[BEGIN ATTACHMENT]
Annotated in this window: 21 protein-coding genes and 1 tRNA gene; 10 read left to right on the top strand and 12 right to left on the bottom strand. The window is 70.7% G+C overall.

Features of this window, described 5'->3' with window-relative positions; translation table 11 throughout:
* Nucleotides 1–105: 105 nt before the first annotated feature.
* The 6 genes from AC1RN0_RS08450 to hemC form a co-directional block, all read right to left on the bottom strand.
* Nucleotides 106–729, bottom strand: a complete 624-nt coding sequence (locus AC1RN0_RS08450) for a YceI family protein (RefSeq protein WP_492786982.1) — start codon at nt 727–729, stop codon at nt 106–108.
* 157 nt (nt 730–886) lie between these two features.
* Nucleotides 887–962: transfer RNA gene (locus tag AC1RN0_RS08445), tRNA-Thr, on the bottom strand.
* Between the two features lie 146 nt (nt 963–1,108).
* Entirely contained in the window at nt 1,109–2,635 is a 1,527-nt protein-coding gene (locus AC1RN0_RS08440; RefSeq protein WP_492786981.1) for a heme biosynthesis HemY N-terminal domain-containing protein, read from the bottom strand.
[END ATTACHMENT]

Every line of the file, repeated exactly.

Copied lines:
Annotated in this window: 21 protein-coding genes and 1 tRNA gene; 10 read left to right on the top strand and 12 right to left on the bottom strand. The window is 70.7% G+C overall.

Features of this window, described 5'->3' with window-relative positions; translation table 11 throughout:
* Nucleotides 1–105: 105 nt before the first annotated feature.
* The 6 genes from AC1RN0_RS08450 to hemC form a co-directional block, all read right to left on the bottom strand.
* Nucleotides 106–729, bottom strand: a complete 624-nt coding sequence (locus AC1RN0_RS08450) for a YceI family protein (RefSeq protein WP_492786982.1) — start codon at nt 727–729, stop codon at nt 106–108.
* 157 nt (nt 730–886) lie between these two features.
* Nucleotides 887–962: transfer RNA gene (locus tag AC1RN0_RS08445), tRNA-Thr, on the bottom strand.
* Between the two features lie 146 nt (nt 963–1,108).
* Entirely contained in the window at nt 1,109–2,635 is a 1,527-nt protein-coding gene (locus AC1RN0_RS08440; RefSeq protein WP_492786981.1) for a heme biosynthesis HemY N-terminal domain-containing protein, read from the bottom strand.